Another basic microfoundations issue is the problem of "time-inconsistency." Decision-makers operating within a dynamic model are said to be time-inconsistent if their optimal intertemporal decision rules chosen at some time t cease to be optimal at some future time t+k. Time-inconsistency becomes an important issue whenever decision-makers are able to reoptimize their decisions at subsequent points in time.

In an influential study, Prescott and Kydland (JEDC,1980) construct examples demonstrating that government policy-makers in dynamic Walrasian economic models can be time-inconsistent even when there is no exogenous uncertainty, preferences are unchanging, all agents have perfect foresight, and the policy-makers benevolently attempt to maximize the lifetime utility of a representative consumer. These examples are based on special structures. Consequently, the question arises whether a general explanation for the demonstrated time-inconsistency can be provided.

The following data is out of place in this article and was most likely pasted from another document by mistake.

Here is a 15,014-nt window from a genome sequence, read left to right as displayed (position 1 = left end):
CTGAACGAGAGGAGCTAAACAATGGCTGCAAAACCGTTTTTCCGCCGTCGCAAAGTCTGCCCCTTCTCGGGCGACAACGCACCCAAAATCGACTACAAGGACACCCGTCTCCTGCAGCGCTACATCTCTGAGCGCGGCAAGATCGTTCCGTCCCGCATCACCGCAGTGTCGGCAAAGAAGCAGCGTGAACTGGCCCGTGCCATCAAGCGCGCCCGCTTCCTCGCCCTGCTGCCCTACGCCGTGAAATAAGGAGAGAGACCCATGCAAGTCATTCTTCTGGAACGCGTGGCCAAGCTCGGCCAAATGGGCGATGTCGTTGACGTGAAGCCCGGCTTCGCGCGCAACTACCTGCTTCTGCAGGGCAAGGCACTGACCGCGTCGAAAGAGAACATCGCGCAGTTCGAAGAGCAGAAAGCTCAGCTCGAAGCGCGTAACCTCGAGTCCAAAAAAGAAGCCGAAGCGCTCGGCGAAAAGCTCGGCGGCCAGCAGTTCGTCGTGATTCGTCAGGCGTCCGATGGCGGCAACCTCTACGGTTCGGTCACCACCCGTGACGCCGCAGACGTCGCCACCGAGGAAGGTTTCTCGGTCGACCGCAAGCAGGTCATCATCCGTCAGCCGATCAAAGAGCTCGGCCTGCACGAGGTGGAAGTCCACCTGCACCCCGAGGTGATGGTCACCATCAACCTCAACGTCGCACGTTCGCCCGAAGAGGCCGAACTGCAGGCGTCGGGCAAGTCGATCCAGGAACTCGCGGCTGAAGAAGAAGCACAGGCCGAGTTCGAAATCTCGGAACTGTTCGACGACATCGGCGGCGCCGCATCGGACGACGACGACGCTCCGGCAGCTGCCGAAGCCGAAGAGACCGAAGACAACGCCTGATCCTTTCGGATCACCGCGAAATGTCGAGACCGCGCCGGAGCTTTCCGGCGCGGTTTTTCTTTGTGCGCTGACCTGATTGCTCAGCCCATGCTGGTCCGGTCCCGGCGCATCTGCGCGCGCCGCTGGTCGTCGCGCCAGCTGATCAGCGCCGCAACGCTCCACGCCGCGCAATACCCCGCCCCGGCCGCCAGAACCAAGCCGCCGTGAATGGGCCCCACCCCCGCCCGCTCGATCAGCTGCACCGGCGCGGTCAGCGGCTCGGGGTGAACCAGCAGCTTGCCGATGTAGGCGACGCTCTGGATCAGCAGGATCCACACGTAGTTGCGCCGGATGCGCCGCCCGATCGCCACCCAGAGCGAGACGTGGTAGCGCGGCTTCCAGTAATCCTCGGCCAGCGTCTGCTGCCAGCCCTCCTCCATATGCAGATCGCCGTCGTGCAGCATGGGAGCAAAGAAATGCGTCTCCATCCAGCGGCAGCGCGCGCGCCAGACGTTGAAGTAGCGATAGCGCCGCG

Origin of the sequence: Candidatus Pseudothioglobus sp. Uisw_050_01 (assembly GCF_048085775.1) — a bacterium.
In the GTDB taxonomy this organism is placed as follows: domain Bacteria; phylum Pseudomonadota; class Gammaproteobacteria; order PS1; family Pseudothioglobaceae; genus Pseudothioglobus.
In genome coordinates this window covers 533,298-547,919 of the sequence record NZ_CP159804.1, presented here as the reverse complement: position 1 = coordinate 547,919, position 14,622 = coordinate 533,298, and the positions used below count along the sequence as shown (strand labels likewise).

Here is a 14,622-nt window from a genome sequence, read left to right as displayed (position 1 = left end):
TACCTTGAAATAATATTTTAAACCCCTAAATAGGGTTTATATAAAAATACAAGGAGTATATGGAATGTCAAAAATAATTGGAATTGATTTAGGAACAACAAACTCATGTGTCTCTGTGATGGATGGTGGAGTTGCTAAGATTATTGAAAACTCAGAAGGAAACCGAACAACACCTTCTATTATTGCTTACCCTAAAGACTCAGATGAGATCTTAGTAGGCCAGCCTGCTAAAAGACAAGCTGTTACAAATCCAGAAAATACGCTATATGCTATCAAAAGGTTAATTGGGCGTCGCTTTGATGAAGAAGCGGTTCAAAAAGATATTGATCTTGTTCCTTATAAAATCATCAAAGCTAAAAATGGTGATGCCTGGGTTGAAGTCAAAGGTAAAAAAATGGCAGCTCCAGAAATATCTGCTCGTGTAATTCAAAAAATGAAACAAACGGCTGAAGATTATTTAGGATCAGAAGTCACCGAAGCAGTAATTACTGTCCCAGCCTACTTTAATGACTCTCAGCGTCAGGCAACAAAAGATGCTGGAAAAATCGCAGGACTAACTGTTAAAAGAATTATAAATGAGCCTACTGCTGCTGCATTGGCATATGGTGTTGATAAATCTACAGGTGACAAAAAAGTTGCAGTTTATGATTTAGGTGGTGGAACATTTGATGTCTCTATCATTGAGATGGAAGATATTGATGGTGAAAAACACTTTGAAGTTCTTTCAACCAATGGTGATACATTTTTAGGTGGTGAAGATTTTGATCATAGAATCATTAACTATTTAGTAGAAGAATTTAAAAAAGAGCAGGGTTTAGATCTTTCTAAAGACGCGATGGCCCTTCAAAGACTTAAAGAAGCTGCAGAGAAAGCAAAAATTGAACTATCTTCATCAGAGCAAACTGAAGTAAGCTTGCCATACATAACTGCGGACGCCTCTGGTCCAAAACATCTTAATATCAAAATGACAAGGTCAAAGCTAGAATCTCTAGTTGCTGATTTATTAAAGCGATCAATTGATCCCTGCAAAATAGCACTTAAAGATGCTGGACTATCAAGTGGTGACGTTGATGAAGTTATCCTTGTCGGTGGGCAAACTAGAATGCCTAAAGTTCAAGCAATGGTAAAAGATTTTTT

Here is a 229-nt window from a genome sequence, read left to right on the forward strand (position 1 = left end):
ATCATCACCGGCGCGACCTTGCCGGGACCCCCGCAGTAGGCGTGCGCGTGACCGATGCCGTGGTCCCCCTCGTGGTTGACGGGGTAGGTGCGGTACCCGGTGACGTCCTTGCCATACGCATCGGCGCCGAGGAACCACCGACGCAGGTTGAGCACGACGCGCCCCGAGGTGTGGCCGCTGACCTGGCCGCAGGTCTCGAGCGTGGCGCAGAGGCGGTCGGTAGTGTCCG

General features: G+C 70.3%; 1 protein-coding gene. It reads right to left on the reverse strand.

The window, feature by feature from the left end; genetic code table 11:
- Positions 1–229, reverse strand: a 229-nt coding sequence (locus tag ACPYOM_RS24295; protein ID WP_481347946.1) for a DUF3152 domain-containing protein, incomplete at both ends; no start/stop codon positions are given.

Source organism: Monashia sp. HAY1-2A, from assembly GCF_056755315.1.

This problem is addressed in Tesfatsion (1986) for a general class of dynamic Walrasian economic models that includes the Prescott-Kydland examples as special cases. It is first shown that the time-inconsistency of government policy-makers can be explained in this class of models as the consequence of successive structural changes in the constraints faced by the government policy-makers as private agents carry out decisions in each successive time period conditional on anticipated future government policy settings. Necessary and sufficient conditions for time-consistency are then determined and interpreted. These necessary and sufficient conditions turn out to be extremely stringent. Finally, it is shown that the Prescott-Kydland time inconsistency examples all fail to satisfy the necessary conditions.

Aggregation Issues in Overlapping Generations Models